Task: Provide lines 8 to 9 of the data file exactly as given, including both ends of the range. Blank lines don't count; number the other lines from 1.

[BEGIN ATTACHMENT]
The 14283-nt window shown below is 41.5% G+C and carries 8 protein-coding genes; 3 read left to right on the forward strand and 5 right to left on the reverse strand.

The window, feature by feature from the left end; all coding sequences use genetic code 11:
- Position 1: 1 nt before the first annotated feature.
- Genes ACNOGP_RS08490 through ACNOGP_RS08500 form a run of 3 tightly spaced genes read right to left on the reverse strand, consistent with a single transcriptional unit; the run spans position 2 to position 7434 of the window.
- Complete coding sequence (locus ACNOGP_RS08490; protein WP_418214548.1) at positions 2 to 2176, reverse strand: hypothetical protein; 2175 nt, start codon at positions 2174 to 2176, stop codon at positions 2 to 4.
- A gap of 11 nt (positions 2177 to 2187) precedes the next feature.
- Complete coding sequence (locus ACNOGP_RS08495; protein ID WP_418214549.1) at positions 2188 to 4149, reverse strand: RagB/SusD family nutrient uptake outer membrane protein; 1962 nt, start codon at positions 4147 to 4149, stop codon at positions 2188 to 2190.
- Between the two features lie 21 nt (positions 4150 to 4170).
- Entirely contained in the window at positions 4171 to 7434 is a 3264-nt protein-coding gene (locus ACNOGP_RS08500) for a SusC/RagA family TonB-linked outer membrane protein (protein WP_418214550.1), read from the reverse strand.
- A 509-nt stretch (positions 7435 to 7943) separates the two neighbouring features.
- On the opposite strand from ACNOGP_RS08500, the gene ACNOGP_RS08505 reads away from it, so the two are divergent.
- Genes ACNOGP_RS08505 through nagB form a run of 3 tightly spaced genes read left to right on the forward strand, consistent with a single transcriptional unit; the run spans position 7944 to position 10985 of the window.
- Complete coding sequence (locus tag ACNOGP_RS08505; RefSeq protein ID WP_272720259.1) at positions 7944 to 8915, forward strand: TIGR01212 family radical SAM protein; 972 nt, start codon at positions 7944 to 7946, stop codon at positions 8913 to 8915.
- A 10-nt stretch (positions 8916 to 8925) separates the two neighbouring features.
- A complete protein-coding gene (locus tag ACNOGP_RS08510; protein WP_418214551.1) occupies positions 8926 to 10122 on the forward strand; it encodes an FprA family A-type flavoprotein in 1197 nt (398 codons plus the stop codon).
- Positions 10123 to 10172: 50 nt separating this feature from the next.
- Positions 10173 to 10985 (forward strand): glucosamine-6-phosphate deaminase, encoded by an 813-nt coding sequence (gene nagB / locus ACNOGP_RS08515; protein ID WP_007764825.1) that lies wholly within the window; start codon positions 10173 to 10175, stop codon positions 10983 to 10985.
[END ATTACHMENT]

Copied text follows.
- Between the two features lie 21 nt (positions 4150 to 4170).
- Entirely contained in the window at positions 4171 to 7434 is a 3264-nt protein-coding gene (locus ACNOGP_RS08500) for a SusC/RagA family TonB-linked outer membrane protein (protein WP_418214550.1), read from the reverse strand.